Biden leaves Guantanamo Bay in limbo as critics complain about progress in shutting it down

President Biden is coming under renewed pressure to close the Guantanamo Bay prison, more than 20 years after the controversial facility was opened by George W. Bush in the War on Terror.

Biden has established a diplomatic post to oversee the transfer of detainees, the Wall Street Journal reported, but his long-term intentions for the facility, which he vowed to close in 2020, are unclear.

Biden leaves Gitmo in limbo

Nearly 800 men have been detained since “Gitmo” opened 20 years ago following the September 11 attacks.

Among the high-profile prisoners are 9/11 mastermind Khalid Sheikh Mohammed and four co-defendants, who have yet to stand trial after years of legal limbo.

The U.S. Navy facility in Cuba has been controversial from the beginning over the alleged use of torture there, but its defenders say closing it would hurt national security.

President Obama failed to keep his promise to close the facility, which was reversed under President Trump. On the campaign trail in 2020, Biden renewed Obama’s pledge to shutter the military prison, but his efforts have been found anemic by critics and he has sent some mixed signals.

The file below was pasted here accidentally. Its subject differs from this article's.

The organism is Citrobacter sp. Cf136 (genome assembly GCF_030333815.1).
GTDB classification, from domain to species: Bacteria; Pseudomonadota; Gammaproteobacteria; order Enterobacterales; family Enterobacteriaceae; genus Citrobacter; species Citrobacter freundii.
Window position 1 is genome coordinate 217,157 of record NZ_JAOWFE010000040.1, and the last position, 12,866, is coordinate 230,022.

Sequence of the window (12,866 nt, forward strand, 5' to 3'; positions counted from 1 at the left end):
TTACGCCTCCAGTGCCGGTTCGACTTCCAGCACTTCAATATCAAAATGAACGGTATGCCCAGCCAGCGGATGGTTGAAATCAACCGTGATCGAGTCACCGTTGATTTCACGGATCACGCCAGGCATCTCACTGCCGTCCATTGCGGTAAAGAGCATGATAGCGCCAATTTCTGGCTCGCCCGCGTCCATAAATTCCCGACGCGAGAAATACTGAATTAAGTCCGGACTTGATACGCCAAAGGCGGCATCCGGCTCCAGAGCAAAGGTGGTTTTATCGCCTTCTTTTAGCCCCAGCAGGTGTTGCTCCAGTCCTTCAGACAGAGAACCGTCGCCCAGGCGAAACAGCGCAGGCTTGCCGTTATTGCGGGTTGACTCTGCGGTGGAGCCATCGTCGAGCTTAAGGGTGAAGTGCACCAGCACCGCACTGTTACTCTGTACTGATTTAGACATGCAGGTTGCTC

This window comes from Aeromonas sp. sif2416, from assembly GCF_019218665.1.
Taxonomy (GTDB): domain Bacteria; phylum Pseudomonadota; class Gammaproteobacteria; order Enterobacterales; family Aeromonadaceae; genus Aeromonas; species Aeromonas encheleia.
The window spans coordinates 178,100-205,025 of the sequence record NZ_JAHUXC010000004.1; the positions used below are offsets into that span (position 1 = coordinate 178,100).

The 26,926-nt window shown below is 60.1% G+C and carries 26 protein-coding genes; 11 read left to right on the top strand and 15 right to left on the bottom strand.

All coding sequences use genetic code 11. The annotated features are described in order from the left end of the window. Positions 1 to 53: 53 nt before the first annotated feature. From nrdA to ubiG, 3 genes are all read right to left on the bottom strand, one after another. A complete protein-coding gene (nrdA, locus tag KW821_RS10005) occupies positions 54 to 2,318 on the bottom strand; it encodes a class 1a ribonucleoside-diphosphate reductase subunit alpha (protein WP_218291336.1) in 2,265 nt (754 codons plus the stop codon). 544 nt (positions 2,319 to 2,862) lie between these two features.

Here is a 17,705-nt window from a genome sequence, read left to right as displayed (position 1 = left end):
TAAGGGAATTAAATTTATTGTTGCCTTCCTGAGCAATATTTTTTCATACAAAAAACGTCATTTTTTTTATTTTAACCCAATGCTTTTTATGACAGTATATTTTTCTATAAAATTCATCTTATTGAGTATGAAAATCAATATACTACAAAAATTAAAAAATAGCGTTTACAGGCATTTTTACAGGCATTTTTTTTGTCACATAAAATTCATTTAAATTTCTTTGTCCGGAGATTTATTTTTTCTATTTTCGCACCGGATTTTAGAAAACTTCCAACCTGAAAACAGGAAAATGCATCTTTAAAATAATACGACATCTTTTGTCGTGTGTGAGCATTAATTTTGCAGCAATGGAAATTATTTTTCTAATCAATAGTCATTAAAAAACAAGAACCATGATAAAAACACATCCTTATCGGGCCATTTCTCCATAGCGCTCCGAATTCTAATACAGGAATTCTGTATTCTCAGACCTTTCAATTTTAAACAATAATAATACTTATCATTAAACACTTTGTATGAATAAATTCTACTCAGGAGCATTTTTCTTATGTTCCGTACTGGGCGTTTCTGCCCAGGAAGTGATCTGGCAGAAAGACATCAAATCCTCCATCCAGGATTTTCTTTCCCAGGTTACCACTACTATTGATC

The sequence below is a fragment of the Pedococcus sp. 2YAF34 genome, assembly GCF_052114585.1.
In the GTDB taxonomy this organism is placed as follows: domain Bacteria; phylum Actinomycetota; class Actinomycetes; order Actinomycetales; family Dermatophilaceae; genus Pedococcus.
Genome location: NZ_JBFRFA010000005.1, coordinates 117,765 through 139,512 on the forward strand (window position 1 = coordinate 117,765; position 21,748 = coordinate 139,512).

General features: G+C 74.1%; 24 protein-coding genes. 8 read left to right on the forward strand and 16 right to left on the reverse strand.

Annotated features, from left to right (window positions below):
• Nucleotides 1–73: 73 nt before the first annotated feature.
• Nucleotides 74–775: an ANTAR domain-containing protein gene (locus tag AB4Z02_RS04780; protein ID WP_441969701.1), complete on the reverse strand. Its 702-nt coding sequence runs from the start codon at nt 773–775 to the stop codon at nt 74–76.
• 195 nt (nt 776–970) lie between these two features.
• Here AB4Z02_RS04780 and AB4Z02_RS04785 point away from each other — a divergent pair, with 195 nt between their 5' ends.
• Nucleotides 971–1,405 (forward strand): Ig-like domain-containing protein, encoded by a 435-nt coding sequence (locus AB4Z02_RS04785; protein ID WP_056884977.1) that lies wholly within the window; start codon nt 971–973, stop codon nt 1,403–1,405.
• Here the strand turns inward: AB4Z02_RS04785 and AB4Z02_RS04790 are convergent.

“Holding people without charge or trial for years on end cannot be reconciled with the values we espouse as a nation, and has deprived the victims of 9/11 and their families of any semblance of justice or closure,” Democratic Senator Dick Durbin (Il.) said.

Murky policy

Biden signed a defense bill in December that forced him to keep Gitmo open, even as he complained about that condition and urged Congress to axe it.

He continues to insist he plans to shut down the facility, despite reports that a new hospital and court room are being built.

“The United States is focused on responsibly reducing the detainee population and ultimately closing the Guantanamo Bay detention facility,” a Pentagon spokesman told the New York Times. 

Biden going easy on terrorists?

Biden has also indicated he won’t get involved in negotiations over a potential plea deal taking the death penalty off the table for Mohammed and the other 9/11 co-conspirators that has sparked outrage, the Wall Street Journal reported.

A willingness to go easy on 9/11 terrorists suggests Biden is willing to incur potentially high moral costs, if it brings him a step closer to closing Guantanamo.

Only 35 detainees remain in the facility after hundreds were let out during the Bush and Obama administrations.

Biden has also released a handful, including a Saudi national who allegedly planned to hijack planes on 9/11.